8.2/10
21,701
162 user 55 critic

Inherit the Wind (1960)

Approved | | Biography, Drama, History | November 1960 (USA)
Based on a real-life case in 1925, two great lawyers argue the case for and against a science teacher accused of the crime of teaching evolution.

Director:

Writers:

(screenplay), (screenplay) | 2 more credits »
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From $2.99 (SD) on Amazon Video

ON DISC
Nominated for 4 Oscars. Another 3 wins & 7 nominations. See more awards »
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Cast

Cast overview, first billed only:
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Bailiff Mort Meeker
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Gordon Polk ...
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Storyline

Teacher B.T. Cates is arrested for teaching Darwin's theories. Famous lawyer Henry Drummond defends him; fundamentalist politician Matthew Brady prosecutes. This is a very thinly disguised rendition of the 1925 "Scopes monkey trial" with debates between Clarence Darrow and William Jennings Bryan taken largely from the transcripts. Written by Ed Stephan <stephan@cc.wwu.edu>

Plot Summary | Plot Synopsis

Taglines:

It's all about the monkey trial that rocked America.


Certificate:

Approved | See all certifications »

Parents Guide:

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Details

Country:

Language:

Release Date:

November 1960 (USA)  »

Also Known As:

Heredarás el viento  »

Company Credits

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Technical Specs

Runtime:

Sound Mix:

(Westrex Recording System)

Aspect Ratio:

1.66 : 1
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Did You Know?

Trivia

Despite his delightfully audacious, youthful cynicism displayed in the film, Gene Kelly was 47 during the filming of the movie. See more »

Goofs

When Drummond is inquiring about the story of Jonah, he flips to a book mark towards the end of the Bible and opens it. The Job story is in the Old Testament, but the section Drummond flips to would be towards the end of the New Testament. See more »

Quotes

E. K. Hornbeck: Evolution is a tricky question, which is hungrier, my stomach or my soul? Hot dog.
Bible salesman: Are you an evolutionist? An infidel? A sinner?
E. K. Hornbeck: The worst kind, I write for a newspaper.
[to Henry]
E. K. Hornbeck: Want a hot dog?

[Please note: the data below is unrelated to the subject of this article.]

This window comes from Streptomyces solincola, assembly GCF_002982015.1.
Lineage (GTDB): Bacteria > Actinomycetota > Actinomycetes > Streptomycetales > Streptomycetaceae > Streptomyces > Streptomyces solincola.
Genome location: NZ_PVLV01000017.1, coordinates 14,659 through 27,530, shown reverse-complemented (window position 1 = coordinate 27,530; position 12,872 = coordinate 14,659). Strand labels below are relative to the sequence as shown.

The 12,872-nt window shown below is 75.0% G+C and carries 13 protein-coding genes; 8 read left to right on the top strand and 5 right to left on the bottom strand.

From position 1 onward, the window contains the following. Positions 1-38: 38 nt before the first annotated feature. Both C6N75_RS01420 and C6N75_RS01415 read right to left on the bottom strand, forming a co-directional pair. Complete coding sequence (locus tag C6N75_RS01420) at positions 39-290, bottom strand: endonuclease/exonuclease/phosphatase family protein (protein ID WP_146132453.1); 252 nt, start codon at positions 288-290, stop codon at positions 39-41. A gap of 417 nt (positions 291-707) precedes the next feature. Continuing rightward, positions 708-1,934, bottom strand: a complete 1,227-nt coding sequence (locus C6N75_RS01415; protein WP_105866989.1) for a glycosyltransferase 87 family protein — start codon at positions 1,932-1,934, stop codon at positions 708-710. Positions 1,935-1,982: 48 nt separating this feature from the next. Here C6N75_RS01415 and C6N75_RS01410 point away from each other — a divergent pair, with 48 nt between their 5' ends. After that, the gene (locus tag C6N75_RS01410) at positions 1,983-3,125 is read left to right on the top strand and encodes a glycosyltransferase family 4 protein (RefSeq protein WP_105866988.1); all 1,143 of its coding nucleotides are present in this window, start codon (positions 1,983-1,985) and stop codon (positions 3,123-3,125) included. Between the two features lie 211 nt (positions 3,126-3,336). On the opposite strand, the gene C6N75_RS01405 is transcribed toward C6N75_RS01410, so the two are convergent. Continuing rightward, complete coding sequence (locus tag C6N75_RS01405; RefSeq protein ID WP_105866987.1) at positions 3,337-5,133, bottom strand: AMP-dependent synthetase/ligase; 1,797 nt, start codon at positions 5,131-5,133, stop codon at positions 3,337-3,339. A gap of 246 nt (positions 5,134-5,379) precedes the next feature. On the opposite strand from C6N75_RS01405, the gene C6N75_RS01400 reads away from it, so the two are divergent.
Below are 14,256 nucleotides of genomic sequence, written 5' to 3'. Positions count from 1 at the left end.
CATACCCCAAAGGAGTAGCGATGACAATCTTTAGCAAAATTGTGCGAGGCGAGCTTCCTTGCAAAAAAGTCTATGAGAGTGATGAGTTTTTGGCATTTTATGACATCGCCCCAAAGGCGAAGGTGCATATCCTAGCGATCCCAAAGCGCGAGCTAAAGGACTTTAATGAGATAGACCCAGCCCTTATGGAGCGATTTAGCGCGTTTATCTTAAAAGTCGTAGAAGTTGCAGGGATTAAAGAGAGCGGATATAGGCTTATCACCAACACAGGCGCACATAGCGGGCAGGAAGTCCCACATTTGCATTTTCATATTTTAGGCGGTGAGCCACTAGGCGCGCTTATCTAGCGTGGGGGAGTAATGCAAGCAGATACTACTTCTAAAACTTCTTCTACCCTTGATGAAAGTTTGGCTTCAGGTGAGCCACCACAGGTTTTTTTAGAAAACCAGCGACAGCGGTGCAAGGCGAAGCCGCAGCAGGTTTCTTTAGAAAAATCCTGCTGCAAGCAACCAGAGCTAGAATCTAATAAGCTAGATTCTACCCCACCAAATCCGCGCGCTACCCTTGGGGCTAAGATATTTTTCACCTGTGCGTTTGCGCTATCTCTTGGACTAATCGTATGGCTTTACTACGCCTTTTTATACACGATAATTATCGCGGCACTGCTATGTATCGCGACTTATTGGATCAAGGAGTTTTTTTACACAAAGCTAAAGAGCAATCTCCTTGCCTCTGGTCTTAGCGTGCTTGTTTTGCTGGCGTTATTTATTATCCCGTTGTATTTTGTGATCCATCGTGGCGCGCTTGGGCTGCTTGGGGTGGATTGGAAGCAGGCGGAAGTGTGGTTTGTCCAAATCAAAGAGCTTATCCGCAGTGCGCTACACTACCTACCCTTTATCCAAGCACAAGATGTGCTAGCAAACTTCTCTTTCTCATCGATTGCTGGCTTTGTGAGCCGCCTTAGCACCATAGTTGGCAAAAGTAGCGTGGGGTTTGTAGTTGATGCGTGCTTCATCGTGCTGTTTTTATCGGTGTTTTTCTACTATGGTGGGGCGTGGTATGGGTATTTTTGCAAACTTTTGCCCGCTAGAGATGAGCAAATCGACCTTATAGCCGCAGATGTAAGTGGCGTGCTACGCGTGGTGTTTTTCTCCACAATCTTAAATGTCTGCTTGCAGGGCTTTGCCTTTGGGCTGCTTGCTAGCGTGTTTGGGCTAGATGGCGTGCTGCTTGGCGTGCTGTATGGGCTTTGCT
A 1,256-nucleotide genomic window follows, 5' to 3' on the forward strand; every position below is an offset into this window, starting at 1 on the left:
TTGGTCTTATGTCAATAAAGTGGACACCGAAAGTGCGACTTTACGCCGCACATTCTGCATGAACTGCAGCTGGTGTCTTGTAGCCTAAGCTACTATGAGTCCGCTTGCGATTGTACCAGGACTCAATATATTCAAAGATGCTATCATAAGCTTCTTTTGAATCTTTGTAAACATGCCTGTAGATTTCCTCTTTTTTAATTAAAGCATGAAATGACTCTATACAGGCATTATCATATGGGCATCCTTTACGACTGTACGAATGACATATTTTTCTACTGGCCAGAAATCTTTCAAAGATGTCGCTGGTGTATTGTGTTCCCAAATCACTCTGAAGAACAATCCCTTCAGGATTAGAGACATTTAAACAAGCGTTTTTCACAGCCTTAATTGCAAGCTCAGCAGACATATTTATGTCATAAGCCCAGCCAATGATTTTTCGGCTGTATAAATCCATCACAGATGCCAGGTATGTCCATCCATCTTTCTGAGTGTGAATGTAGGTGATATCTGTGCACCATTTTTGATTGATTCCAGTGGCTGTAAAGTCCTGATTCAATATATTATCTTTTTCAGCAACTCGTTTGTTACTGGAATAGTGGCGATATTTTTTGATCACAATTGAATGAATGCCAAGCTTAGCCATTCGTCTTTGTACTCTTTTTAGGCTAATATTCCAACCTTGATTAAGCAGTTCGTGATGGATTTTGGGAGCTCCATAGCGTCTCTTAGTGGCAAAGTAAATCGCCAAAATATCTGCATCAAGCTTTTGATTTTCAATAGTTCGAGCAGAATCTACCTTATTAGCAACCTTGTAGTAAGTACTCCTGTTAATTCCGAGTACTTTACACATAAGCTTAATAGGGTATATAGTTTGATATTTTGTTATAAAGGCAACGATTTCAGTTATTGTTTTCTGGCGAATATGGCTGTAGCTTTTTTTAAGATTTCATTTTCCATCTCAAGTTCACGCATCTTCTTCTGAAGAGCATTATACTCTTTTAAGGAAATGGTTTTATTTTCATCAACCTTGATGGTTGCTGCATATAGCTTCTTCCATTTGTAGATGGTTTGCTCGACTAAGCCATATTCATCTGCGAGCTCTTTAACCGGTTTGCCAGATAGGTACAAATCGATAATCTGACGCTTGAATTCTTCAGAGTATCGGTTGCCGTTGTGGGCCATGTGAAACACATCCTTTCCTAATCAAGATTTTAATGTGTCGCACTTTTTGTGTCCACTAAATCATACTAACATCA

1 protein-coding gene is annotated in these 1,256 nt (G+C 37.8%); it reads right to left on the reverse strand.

Henry Drummond: No.
Bible salesman: Oh then you sir, you must be a man of God.
Henry Drummond: No no no, ulcers.
See more »

Connections

Spoofed in The Simpsons: The Monkey Suit (2006) See more »

Soundtracks

We'll Hang Bert Cates to a Sour Apple Tree
(uncredited)
Music by William Steffe
Sung to the tune of "Battle Hymn of the Republic" by marching Townfolks
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Frequently Asked Questions

See more (Spoiler Alert!) »

User Reviews

 
Clear the decks giants are about to clash
2 July 2004 | by (Glen Cove, New York) – See all my reviews

This movie is made by the performances. The material is very good, but at time its a bit melodramatic and obvious, which is the way the play is. Were it not for the collision of Spencer Tracy and Frederick March this would be just an excellent Hollywood film instead of the classic that it is.

I would be tempted to say that all you need is a basic knowledge of the plot and the ability to jump straight to the court room scenes, but that would be unfair. Watch the movie once and then after that you can simply watch the fireworks.

What can I say about the battle between Tracy and March? Nothing. Words fail me. This is one of the great battles on screen in any film. It should be seen by anyone who wants to see how "easy" acting should appear. All the more important is the fact that this is a battle of ideas that still matter today as much as then. If only all of the world's problem could be debated this perfectly we'd live in a happier place.

See this movie.


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